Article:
I’ve been really wanting to read more, and I have. I’ve read probably 5-6 books this year alone, which is a fair bit less than I hoped for, it’s still more than I have in recent years.
Being a writer myself, reading is essential to my craft. I can’t hope to get better at what I do if I never experience how others do it.
So in my quest for learning, I wanted to write reviews for the books that I read so that I can attempt to better understand them and apply what makes them work, and what doesn’t, to my own writing.
Last night I finished “The Stars My Destination” (Affiliate Link) by Alfred Besters.
Now I’ll admit upfront, as a self-proclaimed Sci-Fi author, there are many “Classics” such as this that I haven’t read yet (shame shame I know) but the good news is I’ll be going through them and sharing what I think with you along the way!
The Stars My Destination follows Gully (Gulliver) Foyle as on his endless and relentless hunt for those who passed him by and left him stranded after his ship was attacked by outer planetary raiders.
I’ll admit it took me a bit to get into this one. It tends to jump around and introduce a lot of characters in the beginning and it takes it a while to really get to the main story line, but when it does I found it quite enjoyable.
Besters is a master at world building. While this book is rather short (some 230 pages) he’s able to craft a deep and complex world full of characters and interesting technology.
Set in the 24th century, mankind has discovered how to “Jaunte” or instantly teleport. This seems almost trivial to the story at first, providing a quick and easy way for Foyle and others to travel without getting bogged down by logistics, but it does play a deeper and more meaningful role towards the end of the book which I appreciated. It’s always good to see little things come full circle in a story.
To me, the most interesting and compelling thing about the novel is Foyle himself.
We’re given no backstory to him. No flashbacks, nothing besides the here and now of the story and how it molds and get’s molded by his actions. This is a refreshing take for me since slow and interrupting backstory are normally the parts of a book that bog down the most for me so it was nice to have the story keep a steady pace forward.
Foyle goes through a huge transformation throughout the story, starting as a gutter mouth bastard (he does some truly terrible things on his crusade for vengeance) to the most sought after man in the solar system (In good and bad ways). Its actually quite remarkable. Besters takes this empty and terrible man and slowly and carefully transforms him, teaches him, allows him to grow. He gets smarter, better spoken, and genuinely grows as a character while somehow still retaining a ruthless blood lust towards his final goal.
That’s the kicker though, is that while Foyle grows, or appears to grow, his mission is unfaltering. He is a man cursed by revenge and no matter the good, bad, and indifferent he may do, at his core his mission is absolute. This provides a strange yet oddly satisfying dynamic throughout the story. As we see Foyle slowly work towards his goal, we see him take steps forward as well as steps back. He surprises us with his advancements and disappoints us with his degradation.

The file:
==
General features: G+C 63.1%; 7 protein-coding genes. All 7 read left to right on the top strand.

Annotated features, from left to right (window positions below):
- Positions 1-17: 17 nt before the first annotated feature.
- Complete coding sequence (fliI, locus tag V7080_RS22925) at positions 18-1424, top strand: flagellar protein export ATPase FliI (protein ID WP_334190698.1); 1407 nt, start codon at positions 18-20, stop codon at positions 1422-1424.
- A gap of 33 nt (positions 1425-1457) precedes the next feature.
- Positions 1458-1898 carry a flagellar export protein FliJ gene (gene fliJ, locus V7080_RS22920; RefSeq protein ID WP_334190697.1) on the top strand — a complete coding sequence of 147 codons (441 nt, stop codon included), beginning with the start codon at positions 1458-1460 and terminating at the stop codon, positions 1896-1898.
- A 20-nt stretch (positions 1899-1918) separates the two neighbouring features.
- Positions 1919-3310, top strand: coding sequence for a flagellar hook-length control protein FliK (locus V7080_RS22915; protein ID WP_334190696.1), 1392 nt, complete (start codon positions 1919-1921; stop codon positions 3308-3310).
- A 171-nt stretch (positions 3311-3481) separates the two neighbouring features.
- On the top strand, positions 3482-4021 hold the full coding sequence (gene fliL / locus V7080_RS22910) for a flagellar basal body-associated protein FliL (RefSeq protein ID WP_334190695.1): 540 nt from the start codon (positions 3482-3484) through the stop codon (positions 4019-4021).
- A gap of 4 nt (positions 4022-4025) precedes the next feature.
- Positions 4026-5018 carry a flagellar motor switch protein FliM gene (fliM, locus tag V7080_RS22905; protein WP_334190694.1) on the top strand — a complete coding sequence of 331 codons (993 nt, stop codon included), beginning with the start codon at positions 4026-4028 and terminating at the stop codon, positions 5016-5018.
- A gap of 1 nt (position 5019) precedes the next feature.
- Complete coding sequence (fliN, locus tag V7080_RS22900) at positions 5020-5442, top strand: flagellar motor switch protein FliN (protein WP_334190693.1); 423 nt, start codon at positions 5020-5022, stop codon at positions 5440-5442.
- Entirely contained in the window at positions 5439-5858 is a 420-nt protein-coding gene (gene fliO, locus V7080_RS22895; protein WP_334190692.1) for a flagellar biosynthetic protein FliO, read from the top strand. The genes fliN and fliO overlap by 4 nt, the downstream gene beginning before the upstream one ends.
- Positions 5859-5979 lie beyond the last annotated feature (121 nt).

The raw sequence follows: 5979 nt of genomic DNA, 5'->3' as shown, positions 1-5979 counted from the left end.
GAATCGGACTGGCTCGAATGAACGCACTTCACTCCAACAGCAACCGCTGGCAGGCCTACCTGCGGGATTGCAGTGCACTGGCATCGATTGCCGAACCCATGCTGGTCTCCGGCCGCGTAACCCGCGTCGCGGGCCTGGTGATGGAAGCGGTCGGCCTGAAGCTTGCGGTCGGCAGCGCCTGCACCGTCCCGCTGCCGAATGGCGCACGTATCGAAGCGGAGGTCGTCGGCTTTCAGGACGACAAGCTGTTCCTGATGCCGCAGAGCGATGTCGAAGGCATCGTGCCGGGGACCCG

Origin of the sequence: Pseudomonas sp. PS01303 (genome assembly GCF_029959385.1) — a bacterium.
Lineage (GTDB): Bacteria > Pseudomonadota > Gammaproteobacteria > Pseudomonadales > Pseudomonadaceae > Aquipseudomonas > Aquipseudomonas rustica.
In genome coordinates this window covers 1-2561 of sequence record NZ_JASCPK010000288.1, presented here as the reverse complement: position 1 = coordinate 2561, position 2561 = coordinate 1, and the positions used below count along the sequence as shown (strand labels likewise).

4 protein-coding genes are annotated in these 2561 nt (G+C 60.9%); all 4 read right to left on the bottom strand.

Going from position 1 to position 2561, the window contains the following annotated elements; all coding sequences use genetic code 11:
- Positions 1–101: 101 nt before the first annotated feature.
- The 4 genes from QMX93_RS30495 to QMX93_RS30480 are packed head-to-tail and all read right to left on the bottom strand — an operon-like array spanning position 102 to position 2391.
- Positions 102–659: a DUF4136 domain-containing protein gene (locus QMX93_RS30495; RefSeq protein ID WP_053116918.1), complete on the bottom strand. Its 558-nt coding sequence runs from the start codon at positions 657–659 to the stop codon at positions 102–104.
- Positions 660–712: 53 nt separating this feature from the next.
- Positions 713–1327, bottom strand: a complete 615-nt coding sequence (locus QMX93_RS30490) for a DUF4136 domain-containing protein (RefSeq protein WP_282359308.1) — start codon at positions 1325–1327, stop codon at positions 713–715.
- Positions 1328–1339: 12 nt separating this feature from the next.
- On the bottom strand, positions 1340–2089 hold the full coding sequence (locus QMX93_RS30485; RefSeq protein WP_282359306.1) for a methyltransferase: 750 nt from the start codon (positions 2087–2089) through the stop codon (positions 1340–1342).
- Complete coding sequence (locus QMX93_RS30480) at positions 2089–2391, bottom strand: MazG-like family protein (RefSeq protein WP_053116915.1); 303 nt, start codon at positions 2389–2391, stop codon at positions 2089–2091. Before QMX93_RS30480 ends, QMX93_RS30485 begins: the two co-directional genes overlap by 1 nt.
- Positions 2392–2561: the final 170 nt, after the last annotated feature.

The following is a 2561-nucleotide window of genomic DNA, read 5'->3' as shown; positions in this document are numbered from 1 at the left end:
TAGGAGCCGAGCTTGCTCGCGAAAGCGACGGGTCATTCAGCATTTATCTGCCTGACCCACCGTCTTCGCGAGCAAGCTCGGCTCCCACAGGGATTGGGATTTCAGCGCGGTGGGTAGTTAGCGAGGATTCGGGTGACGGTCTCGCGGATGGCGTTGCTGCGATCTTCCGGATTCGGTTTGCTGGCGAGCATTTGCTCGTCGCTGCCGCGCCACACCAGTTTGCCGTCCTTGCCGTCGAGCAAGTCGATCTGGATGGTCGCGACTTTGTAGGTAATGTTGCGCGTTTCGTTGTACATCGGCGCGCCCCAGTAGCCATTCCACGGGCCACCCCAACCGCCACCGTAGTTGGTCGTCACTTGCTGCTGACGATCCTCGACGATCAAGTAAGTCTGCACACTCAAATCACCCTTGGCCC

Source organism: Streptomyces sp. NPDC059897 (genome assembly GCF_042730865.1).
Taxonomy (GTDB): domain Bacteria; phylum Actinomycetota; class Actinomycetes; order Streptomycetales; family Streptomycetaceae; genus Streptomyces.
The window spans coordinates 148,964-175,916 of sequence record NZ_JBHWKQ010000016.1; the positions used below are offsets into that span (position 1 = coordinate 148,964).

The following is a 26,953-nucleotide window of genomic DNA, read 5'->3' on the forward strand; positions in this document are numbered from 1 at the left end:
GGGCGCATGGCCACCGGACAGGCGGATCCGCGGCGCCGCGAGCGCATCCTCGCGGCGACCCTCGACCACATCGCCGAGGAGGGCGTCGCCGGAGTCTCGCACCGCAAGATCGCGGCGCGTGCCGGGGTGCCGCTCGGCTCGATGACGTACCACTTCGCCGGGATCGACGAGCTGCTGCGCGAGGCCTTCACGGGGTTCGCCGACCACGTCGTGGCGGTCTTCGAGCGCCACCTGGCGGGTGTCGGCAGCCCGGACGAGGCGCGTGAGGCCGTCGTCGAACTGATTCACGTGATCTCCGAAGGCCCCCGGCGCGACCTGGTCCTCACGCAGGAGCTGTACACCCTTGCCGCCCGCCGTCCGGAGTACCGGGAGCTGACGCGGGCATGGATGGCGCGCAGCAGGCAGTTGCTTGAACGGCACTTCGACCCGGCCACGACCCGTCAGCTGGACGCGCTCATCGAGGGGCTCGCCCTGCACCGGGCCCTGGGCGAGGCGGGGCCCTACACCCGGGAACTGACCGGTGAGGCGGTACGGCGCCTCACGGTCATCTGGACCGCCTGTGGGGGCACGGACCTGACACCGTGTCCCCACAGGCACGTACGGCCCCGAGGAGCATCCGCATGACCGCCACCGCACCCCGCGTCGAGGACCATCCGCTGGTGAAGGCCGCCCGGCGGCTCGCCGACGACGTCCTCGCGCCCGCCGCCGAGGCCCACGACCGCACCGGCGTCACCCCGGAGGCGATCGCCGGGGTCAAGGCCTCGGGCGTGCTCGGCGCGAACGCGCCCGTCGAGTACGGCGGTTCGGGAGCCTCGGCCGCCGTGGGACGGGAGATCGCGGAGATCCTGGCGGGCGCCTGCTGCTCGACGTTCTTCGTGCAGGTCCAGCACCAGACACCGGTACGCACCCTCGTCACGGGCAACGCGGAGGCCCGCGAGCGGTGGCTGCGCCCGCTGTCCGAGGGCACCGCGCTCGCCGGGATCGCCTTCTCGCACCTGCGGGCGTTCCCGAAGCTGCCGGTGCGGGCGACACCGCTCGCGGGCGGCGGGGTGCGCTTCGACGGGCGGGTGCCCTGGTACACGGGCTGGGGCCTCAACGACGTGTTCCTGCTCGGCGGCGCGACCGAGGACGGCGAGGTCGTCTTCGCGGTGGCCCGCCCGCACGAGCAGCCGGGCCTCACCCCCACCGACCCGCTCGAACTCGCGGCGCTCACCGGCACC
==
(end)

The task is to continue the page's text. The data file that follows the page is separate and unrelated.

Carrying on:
While Foyle himself is a well realized and interesting character, the ones around him unfortunately are not.
Many of the supporting characters in the story serve as nothing more than plot devices to get Foyle onto the next part of his mission, and while they can be interesting at times, more often than not, we’re left feeling a stark contrast between them and our main character to the point where I gave up trying to remember who was who when this cast of characters finally converge towards the end of the novel since the “who” of who they were didn’t really effect the outcome of the story.
The other gripe I have is a trope I see in books and movies all the time that while compelling, tends to totally rip me out of the story completely.
*Mild Spoilers Ahead*
Towards the last lap of the novel Foyle meets a woman at a gala who is the daughter of a very wealthy and prestigious business man. He is entranced by her and immediately falls in love with her. When a disaster interrupts the gala, Foyle attempts to rescue her and bring her to safety. They chat for a bit before the disaster is over and Foyle must leave.
Slightly later in the story, the two meet again and the beautiful woman is madly in love with Foyle.
I’m all for love interests. I can even believe love at first sight and all that. But when two characters maybe have two pages of dialog between them before confessing their eternal love to each other, it really brings me out of the story.
Small gripes aside I generally enjoyed this book and felt that the final payoff was interesting and one that I honestly didn’t see coming. I enjoyed Foyle’s story and how he grew and changed on his mission and learned a good bit about how to develop drive and motivation in my characters.
The Stars My Destination – 8/10